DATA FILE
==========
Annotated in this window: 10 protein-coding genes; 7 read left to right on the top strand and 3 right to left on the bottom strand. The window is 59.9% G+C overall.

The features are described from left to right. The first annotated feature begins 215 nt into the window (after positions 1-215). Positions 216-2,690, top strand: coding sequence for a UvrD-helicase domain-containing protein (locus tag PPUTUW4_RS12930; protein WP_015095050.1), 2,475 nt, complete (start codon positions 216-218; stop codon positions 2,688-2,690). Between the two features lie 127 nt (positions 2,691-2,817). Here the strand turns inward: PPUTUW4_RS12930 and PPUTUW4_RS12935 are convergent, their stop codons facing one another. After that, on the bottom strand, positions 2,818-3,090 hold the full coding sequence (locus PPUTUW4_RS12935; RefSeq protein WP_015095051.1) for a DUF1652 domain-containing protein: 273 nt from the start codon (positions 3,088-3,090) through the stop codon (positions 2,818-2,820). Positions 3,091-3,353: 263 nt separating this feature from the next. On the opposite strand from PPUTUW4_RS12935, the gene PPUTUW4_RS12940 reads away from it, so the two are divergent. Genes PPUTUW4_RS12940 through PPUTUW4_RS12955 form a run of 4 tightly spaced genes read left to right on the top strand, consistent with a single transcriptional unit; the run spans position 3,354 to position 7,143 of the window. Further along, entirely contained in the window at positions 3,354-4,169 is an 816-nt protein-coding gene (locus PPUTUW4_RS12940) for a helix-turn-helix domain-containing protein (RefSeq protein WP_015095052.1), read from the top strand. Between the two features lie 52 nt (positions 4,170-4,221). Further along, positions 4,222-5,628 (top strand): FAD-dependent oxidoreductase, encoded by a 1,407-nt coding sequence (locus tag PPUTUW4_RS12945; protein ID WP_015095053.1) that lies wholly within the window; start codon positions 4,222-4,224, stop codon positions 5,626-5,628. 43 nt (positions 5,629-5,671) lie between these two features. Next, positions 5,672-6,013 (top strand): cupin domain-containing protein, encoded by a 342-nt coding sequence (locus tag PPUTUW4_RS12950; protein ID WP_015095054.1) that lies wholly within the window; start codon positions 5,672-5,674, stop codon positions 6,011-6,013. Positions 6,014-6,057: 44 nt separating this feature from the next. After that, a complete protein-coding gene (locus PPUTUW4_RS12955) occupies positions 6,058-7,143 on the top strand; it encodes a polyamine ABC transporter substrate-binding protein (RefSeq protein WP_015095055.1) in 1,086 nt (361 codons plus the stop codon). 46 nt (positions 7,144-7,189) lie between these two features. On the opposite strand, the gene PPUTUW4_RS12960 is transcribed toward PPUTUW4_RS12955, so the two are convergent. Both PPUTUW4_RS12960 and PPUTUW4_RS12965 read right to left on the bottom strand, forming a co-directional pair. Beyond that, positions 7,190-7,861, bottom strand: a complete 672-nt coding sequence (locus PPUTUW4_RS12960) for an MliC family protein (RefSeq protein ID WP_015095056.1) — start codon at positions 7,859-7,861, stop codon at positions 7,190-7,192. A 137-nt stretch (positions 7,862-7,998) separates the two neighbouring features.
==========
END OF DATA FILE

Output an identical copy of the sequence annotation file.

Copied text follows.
Annotated in this window: 10 protein-coding genes; 7 read left to right on the top strand and 3 right to left on the bottom strand. The window is 59.9% G+C overall.

The features are described from left to right. The first annotated feature begins 215 nt into the window (after positions 1-215). Positions 216-2,690, top strand: coding sequence for a UvrD-helicase domain-containing protein (locus tag PPUTUW4_RS12930; protein WP_015095050.1), 2,475 nt, complete (start codon positions 216-218; stop codon positions 2,688-2,690). Between the two features lie 127 nt (positions 2,691-2,817). Here the strand turns inward: PPUTUW4_RS12930 and PPUTUW4_RS12935 are convergent, their stop codons facing one another. After that, on the bottom strand, positions 2,818-3,090 hold the full coding sequence (locus PPUTUW4_RS12935; RefSeq protein WP_015095051.1) for a DUF1652 domain-containing protein: 273 nt from the start codon (positions 3,088-3,090) through the stop codon (positions 2,818-2,820). Positions 3,091-3,353: 263 nt separating this feature from the next. On the opposite strand from PPUTUW4_RS12935, the gene PPUTUW4_RS12940 reads away from it, so the two are divergent. Genes PPUTUW4_RS12940 through PPUTUW4_RS12955 form a run of 4 tightly spaced genes read left to right on the top strand, consistent with a single transcriptional unit; the run spans position 3,354 to position 7,143 of the window. Further along, entirely contained in the window at positions 3,354-4,169 is an 816-nt protein-coding gene (locus PPUTUW4_RS12940) for a helix-turn-helix domain-containing protein (RefSeq protein WP_015095052.1), read from the top strand. Between the two features lie 52 nt (positions 4,170-4,221). Further along, positions 4,222-5,628 (top strand): FAD-dependent oxidoreductase, encoded by a 1,407-nt coding sequence (locus tag PPUTUW4_RS12945; protein ID WP_015095053.1) that lies wholly within the window; start codon positions 4,222-4,224, stop codon positions 5,626-5,628. 43 nt (positions 5,629-5,671) lie between these two features. Next, positions 5,672-6,013 (top strand): cupin domain-containing protein, encoded by a 342-nt coding sequence (locus tag PPUTUW4_RS12950; protein ID WP_015095054.1) that lies wholly within the window; start codon positions 5,672-5,674, stop codon positions 6,011-6,013. Positions 6,014-6,057: 44 nt separating this feature from the next. After that, a complete protein-coding gene (locus PPUTUW4_RS12955) occupies positions 6,058-7,143 on the top strand; it encodes a polyamine ABC transporter substrate-binding protein (RefSeq protein WP_015095055.1) in 1,086 nt (361 codons plus the stop codon). 46 nt (positions 7,144-7,189) lie between these two features. On the opposite strand, the gene PPUTUW4_RS12960 is transcribed toward PPUTUW4_RS12955, so the two are convergent. Both PPUTUW4_RS12960 and PPUTUW4_RS12965 read right to left on the bottom strand, forming a co-directional pair. Beyond that, positions 7,190-7,861, bottom strand: a complete 672-nt coding sequence (locus PPUTUW4_RS12960) for an MliC family protein (RefSeq protein ID WP_015095056.1) — start codon at positions 7,859-7,861, stop codon at positions 7,190-7,192. A 137-nt stretch (positions 7,862-7,998) separates the two neighbouring features.